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by:Christopher Rourke
On July 12, "Hold your ground!" https://www.youtube.com/watch?v=6t4xMgrpjBs
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UpGuard's cyber risk analyst, Chris Vickery, discovers 198 million US voting records in an Amazon S3 bucket freely available online. One particular spreadsheet also calculates the voters probabilities for situations such as "how likely you are to have voted for a certain presidential candidate".  This breach is another reminder of how important personal data security is.
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by:Nicholas
Having this data in a public cloud provider is wrong to start with no?
After a quick glance through the article the data wasn't even encrypted.
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by:Lucas Bishop
Millions of dollars worth of data analysis, available for anyone to download for free. Brilliant!
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Whoa, whoa, whoa... Apparently in West Virginia, being a State Senator is a part time job. Which means that a State Senator likely has to work a normal, private-sector job. A job for a company that might have a strong opinion about a particular vote. A company that then might fire the State Senator after they voted in a way the company didn't like... Uh... Conflict of interest much?

What do you think? Is this system broken? How would you fix this?
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by:Jim Horn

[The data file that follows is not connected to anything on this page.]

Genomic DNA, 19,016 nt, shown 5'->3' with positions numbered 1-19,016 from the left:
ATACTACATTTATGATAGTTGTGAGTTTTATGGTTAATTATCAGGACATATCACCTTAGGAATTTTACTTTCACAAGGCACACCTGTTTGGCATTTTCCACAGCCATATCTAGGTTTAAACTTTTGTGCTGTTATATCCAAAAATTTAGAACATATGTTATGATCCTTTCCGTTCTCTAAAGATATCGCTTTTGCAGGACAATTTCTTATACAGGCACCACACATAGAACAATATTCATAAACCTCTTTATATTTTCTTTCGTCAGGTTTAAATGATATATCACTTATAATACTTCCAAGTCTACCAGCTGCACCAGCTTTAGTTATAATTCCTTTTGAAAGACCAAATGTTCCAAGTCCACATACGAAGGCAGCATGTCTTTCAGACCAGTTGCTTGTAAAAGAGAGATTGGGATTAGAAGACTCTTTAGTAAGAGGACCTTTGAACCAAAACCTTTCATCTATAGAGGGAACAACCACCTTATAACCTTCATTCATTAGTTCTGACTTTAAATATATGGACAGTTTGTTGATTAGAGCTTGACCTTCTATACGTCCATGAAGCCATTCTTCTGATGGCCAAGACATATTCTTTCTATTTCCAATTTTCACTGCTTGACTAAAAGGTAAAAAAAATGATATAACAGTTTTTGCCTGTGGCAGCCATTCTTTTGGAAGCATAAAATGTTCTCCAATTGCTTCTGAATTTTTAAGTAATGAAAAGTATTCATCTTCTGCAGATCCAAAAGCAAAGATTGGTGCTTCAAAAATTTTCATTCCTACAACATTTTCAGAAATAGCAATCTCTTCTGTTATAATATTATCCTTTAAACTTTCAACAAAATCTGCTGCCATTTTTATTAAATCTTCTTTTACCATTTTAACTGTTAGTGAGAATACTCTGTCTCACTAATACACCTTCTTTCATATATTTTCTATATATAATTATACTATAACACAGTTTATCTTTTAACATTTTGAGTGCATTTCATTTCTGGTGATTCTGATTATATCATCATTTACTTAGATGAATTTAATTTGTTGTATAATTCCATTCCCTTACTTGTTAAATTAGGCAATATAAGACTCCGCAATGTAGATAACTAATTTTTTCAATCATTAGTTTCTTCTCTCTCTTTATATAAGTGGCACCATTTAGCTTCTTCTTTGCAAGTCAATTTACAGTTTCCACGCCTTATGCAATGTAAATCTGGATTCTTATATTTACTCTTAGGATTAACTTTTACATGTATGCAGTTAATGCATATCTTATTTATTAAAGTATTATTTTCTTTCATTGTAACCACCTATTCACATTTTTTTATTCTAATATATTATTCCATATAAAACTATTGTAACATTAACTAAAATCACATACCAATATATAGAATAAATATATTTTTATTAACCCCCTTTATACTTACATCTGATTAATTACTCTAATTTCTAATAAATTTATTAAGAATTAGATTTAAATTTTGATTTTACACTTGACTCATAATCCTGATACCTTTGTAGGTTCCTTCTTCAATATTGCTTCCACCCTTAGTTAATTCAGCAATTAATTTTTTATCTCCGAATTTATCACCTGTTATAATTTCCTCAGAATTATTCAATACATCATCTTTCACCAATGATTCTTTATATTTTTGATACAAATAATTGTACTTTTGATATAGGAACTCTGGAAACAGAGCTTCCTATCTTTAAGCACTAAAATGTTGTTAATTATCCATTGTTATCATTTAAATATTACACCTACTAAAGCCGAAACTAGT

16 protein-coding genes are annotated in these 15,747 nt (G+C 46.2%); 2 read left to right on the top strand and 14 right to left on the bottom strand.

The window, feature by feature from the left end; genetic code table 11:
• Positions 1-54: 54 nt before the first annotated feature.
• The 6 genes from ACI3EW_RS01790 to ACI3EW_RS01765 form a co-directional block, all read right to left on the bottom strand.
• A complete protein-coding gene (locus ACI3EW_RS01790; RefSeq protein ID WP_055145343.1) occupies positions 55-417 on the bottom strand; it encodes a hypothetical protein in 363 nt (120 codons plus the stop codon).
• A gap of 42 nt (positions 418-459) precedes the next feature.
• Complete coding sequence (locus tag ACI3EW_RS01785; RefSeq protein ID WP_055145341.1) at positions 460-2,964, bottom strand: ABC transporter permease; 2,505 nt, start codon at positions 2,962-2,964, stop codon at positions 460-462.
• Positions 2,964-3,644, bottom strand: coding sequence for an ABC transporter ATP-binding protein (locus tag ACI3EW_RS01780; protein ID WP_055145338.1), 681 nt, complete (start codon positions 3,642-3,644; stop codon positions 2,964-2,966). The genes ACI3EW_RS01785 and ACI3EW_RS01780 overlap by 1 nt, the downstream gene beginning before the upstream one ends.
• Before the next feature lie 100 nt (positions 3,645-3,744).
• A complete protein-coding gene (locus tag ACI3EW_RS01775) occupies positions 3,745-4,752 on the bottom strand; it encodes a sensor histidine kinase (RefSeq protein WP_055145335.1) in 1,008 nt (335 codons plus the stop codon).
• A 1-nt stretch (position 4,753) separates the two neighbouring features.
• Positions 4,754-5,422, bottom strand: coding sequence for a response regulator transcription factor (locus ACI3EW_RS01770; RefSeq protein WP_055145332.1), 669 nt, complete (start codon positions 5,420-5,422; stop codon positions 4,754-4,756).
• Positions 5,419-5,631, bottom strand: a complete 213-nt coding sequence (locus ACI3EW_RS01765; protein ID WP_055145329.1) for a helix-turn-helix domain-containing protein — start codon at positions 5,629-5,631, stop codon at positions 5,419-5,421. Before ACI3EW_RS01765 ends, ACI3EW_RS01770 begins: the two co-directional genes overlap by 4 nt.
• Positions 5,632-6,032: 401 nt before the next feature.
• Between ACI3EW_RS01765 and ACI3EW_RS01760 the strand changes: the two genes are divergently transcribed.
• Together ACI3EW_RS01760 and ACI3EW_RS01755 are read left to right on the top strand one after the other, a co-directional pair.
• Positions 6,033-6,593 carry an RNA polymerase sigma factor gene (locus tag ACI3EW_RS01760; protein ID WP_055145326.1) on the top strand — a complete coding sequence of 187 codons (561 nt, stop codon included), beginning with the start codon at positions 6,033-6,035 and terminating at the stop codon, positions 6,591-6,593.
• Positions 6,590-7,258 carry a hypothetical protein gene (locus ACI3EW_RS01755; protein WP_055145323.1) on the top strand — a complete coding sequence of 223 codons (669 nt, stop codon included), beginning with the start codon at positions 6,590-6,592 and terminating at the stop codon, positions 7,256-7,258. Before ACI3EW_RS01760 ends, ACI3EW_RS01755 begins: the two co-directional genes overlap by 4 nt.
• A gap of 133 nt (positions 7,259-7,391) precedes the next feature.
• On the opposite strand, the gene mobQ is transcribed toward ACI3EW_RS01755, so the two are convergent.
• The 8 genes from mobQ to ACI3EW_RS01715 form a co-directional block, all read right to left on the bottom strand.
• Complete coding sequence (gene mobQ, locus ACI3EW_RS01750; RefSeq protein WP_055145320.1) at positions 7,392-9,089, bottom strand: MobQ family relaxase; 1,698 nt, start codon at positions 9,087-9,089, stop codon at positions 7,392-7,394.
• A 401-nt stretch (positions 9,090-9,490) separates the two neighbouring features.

There's very few employers that would allow someone to be gone for six months of the year and only work half time the other six months, which is the normal time demands of a Minnesota state legislator, so I’m having a hard time imagining what these part-time legislators would do for a career.     When I was in the Army National Guard employers didn't even care for me being gone one weekend a month and two weeks a year.

At those salaries I'm surprised we don't hear more stories about bribery, corruption, and employer conflict of interest.

As a side note when Jesse 'The Body' Ventura was governor he frequently refereed pro wrestling matches.  No conflict of interest there as I don't think it would affect the state if 'Bruno the Midnight Stalker' or 'The Bushwackers' won.   I still think it would have been great if he hired Axe and Slash as his state budget directors.
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by:Member_2_276102
I've mostly assumed that most (or all?) states had 'part time' legislators. It's both expensive and very disruptive to live in a legislative district, yet spend perhaps half of the year in the capital. 'Expensive' isn't truly meaningful, since per diem amounts are usually (always?) supplied. Still, splittling life between two places has costs.

Any regular "job" almost necessarily must be given up. Any business might be at least partly abandoned for a couple years or more -- even when not in session back "home", legislative attention must be given to citizens.

In the OP case, I'd be very suspicious of someone at or near a 'C'-level executive position who kept that position upon election. There'd be practically no way to give necessary attention to corporate matters and also to legislative responsibilities and obligations unless the corporate board had its own agenda for having its personal legislator..
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Angular Fundamentals
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Angular Fundamentals

Learn the fundamentals of Angular 2, a JavaScript framework for developing dynamic single page applications.